Scanimate Analog Video Synths Produced Oceans Of Motion Graphics

Why doesn’t this kind of stuff ever happen to us? One lucky day back in high school, [Dave Sieg] stumbled upon a room full of new equipment and a guy standing there scratching his head. [Dave]’s curiosity about this fledgling television studio was rewarded when that guy asked [Dave] if he wanted to help set it up. From that point on, [Dave] had the video bug. The rest is analog television history.

Today, [Dave] is the proud owner and maintainer of two Scanimate machines — the first R&D prototype, and the last one of only eight ever produced. The Scanimate is essentially an analog synthesizer for video signals, and they made it possible to move words and pictures around on a screen much more easily than ever before. Any animated logo or graphics seen on TV from the mid-1970s to the mid-80s was likely done with one of these huge machines, and we would jump quite high at the chance to fiddle with one of them.

Analog television signals were continuously variable, and much like an analog music synthesizer, the changes imposed on the signal are immediately discernible. In the first video below, [Dave] introduces the Scanimate and plays around with the Viceland logo a bit.

Stick around for the second and third videos where he superimposes the Scanimate’s output on to the video he’s making, all the while twiddling knobs to add oscillators and thoroughly explaining what’s going on. If you’ve ever played around with Lissajous patterns on an oscilloscope, you’ll really have a feel for what’s happening here. In the fourth video, [Dave] dives deeper and dissects the analog circuits that make up this fantastic piece of equipment.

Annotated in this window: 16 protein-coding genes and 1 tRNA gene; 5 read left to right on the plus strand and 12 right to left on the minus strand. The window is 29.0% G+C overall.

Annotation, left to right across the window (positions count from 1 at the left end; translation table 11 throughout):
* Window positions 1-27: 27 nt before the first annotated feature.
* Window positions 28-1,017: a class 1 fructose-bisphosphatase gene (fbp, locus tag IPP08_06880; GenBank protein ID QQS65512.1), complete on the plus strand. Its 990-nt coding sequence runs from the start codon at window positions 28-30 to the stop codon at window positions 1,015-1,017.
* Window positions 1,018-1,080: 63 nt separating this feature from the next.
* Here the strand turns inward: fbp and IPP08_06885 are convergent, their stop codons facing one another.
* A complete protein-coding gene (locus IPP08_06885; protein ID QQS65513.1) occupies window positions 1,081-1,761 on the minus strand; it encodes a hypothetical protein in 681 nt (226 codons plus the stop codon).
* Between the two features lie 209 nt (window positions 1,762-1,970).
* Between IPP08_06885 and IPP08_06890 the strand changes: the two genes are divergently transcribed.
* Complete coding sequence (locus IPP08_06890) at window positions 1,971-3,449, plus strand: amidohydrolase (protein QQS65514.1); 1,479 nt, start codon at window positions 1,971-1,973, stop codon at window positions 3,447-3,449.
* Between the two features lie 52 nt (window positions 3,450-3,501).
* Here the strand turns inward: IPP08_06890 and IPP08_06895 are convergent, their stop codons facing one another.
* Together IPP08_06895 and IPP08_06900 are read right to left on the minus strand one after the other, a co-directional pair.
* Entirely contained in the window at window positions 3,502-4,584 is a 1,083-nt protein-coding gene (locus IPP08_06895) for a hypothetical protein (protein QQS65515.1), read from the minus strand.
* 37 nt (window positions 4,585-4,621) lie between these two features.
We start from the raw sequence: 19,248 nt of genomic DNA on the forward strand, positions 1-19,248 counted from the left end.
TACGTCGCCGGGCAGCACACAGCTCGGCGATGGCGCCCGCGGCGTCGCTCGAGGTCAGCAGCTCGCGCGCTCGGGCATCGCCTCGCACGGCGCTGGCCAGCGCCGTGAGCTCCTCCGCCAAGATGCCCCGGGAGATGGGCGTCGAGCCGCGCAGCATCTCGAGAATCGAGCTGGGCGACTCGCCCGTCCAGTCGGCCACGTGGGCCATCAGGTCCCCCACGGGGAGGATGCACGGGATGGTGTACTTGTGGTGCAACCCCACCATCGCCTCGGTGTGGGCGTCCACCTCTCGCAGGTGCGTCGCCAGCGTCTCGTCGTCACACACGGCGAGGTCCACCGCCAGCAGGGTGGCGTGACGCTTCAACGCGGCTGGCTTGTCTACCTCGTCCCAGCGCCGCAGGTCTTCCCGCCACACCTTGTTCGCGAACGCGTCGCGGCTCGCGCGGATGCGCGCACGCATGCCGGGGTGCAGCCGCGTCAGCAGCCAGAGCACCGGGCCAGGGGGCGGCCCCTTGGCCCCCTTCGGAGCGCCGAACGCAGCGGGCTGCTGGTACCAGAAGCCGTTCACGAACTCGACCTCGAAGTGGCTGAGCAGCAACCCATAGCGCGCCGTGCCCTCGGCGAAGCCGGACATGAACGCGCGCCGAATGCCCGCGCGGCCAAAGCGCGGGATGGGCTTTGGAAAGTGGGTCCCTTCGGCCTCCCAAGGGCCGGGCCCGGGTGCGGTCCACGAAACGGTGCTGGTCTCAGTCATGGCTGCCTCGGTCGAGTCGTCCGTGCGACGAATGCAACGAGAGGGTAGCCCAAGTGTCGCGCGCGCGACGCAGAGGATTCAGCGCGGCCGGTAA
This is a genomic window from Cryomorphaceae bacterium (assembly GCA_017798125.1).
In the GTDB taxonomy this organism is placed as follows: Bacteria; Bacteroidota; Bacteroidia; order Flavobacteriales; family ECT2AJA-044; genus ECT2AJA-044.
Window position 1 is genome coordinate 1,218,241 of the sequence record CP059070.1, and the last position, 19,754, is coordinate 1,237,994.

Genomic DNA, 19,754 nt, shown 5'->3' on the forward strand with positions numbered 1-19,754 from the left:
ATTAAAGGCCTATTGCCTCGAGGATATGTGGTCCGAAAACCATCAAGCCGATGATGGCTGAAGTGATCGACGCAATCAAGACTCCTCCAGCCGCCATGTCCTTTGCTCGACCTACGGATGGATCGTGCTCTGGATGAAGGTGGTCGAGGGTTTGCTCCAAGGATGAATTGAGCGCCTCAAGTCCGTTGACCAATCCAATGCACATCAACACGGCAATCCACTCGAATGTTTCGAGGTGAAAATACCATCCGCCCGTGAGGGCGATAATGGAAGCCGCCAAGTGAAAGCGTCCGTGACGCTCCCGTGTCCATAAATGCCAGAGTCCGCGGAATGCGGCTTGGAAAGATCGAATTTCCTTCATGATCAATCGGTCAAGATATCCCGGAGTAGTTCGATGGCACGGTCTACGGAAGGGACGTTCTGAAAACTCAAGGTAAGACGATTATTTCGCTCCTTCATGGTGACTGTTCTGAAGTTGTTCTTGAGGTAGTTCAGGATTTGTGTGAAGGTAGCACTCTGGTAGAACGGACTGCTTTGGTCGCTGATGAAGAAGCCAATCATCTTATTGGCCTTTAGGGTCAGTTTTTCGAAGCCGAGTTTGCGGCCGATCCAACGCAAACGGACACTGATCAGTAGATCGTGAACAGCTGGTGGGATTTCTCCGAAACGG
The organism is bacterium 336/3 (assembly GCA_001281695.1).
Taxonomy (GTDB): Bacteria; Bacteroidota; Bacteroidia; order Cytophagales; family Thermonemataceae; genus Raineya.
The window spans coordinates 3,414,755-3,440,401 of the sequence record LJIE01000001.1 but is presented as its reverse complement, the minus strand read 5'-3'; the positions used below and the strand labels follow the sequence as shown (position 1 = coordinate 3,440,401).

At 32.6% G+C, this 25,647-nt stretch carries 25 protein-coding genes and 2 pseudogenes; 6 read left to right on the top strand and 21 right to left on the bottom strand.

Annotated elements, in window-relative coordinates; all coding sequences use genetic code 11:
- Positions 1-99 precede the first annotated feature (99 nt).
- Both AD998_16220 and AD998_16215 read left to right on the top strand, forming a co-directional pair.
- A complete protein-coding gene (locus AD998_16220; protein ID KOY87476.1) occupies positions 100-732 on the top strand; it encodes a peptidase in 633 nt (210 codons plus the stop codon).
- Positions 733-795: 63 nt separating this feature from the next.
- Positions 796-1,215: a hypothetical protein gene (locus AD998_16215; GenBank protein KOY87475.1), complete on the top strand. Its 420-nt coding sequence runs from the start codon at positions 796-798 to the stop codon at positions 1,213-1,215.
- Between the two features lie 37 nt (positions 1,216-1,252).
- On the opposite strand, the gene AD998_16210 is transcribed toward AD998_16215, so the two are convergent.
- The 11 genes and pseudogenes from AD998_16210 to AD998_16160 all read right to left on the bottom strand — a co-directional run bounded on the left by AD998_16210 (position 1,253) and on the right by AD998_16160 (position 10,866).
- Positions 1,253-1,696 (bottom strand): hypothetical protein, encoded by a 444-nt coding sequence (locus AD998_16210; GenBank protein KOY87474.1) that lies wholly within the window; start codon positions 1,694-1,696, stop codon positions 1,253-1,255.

Here’s another way to play with scan lines: delay the output to some of them and you have a simple scrambler.

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Mangling Images With Audio Effects

Ever wonder what those snapshots you took of your trip to Paris would look like if you ran them through a Proco RAT or a Boss Overdrive? How about a BF-3 flanger? [Robert Foss] wrote in with this nifty little script (GitHub) that processes images as if they were audio files so that you can try it out without investing in a rack of analog pedals. Test your audio/visual DSP intuition and see if you can name the images without looking at the effects.

If you know your Linux command-line utilities, there’s really not much to it — scroll down to the very bottom of the script to see how it’s done. ffmpeg converts the images to YUV format, which works much better than RGB for audio processing, and then sox adds the audio effects. Another trip through ffmpeg gets you back to an image or video.

OK, it’s cheating because it’s applying the audio effects inside the computer, but nothing’s stopping you from actually taking the audio out and running it through that dusty Small Stone. Of course, once you’ve got audio outside of the computer, the world is your oyster. Relive the glorious 70’s when video artists made works using souped-up audio synthesizers. If you haven’t seen the Sandin Image Processor or the Scanimate in action, you’ve got some YouTubing to do.